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Early repayment fees on home loans
Exiting a fixed rate loan early can cost you more in break fees, but most variable rate loans don't have early repayment fees anymore.
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Some lenders have a discharge fee whenever a borrower pays off their home loan. This fee applies whether you've repaid the loan on time or early. But if you have a fixed rate home loan, exiting the loan early also comes with break costs.
If your home loan has a variable rate, you may be charged with an early repayment fee. But this only applies on older home loan contracts because the Australian Securities and Investments Commission (ASIC) ended this fee in 2011.
The difference between discharge, early repayment and break fees
The early repayment fee situation is a little confusing. First, let's look at the possible fees lenders may charge and which borrowers each fee applies to.
- Discharge fees. Also called exit fees, discharge fees apply to both fixed and variable rate loans. Looking at Finder's database, this fee costs on average $300-$350. Keep in mind that some lenders don't have discharge fees at all, so it's worth looking at this when comparing your home loan options.
- Early repayment fees. These fees used to apply to variable rate home loans. In 2011, ASIC banned the practice for new loans. This means any variable rate loans entered into after 1 July 2011 won't come with early repayment fees. If your loan is older than this, a fee may apply.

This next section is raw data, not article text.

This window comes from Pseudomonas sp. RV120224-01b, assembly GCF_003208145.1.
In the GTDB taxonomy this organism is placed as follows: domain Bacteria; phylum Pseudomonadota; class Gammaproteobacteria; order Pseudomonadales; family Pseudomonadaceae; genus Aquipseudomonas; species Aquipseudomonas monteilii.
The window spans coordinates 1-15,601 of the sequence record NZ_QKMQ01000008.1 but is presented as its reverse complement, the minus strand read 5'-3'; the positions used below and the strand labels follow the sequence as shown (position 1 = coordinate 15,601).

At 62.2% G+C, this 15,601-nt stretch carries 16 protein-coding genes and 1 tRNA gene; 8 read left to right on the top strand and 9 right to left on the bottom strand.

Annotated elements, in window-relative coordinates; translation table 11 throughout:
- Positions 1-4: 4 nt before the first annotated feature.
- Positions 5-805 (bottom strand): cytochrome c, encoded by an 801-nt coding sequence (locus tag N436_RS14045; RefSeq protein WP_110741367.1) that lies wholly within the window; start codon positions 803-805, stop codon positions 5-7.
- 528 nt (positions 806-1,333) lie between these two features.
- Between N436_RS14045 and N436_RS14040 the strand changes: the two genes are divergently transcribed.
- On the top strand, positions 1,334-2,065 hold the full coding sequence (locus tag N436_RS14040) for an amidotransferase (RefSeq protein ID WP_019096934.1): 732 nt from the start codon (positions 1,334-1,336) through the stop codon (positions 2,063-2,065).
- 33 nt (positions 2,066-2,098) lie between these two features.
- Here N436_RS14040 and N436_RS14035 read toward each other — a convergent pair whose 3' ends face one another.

- Fixed rate break fees. A fixed rate break fee is only charged on fixed rate loans. They are the amount you will owe the bank if you pay your loan before the term ends. The exact fee depends on the loan amount, time remaining on your loan contract and current interest rates, but as a guide, it can be anything from a few hundred dollars to tens of thousands of dollars.
Based on the facts above, the most expensive scenario for repaying a loan early is a fixed rate home loan. Other borrowers may face no fee at all, or a single $350 discharge fee. Borrowers on older variable rate loans may have to pay an early repayment fee.
Understanding a fixed rate break fee
Here's a quick example. You borrowed $500,000 and fixed your rate at 3.00% for the first 4 years. But after 2 years, you sell the property and repay the loan in full. Your lender charges you a break fee based on its current interest rate for the same fixed loan, which has fallen by 100 basis points (1.00%) from 3.00% to 2.00%.
Here's the formula:
Fee = $500,000 x 2 years x 1% (change in loan rate) = $10,000
Early termination fees are charged when the bank has costs they need to cover due to you paying your loan out early. The bank has also borrowed money in order to provide your loan. When you pay early they lose out on the interest they expected, a portion of which would have gone to the payment of their loan. This is why they charge early termination fees.
How to avoid early termination fees on your home loan
If you do have an older variable rate loan then your lender can charge an early repayment fee. But there's nothing stopping you from asking your lender to waive the fee, given that these fees have been banned for a decade now and you've been a loyal customer.
Whether your lender agrees or not, it never hurts to ask.
Fees when switching home loans
The purpose of switching to a new home loan is to get a lower rate or find a home loan that is more suitable for your needs. When looking at refinancing, be sure to look at both the fees from the new loan (like an application fee) and the costs of exiting the old one. Check if your current lender charges an exit fee. If you are eligible to pay an early repayment fee, ask if the lender can waive it.
If you're on a fixed rate loan, your lender will provide a detailed calculation of the break costs. If the cost is not too high, it might still be worth switching if the new loan saves you a lot of money.
Home loans that allow extra repayments
We update our data regularly, but information can change between updates. Confirm details with the provider you're interested in before making a decision.
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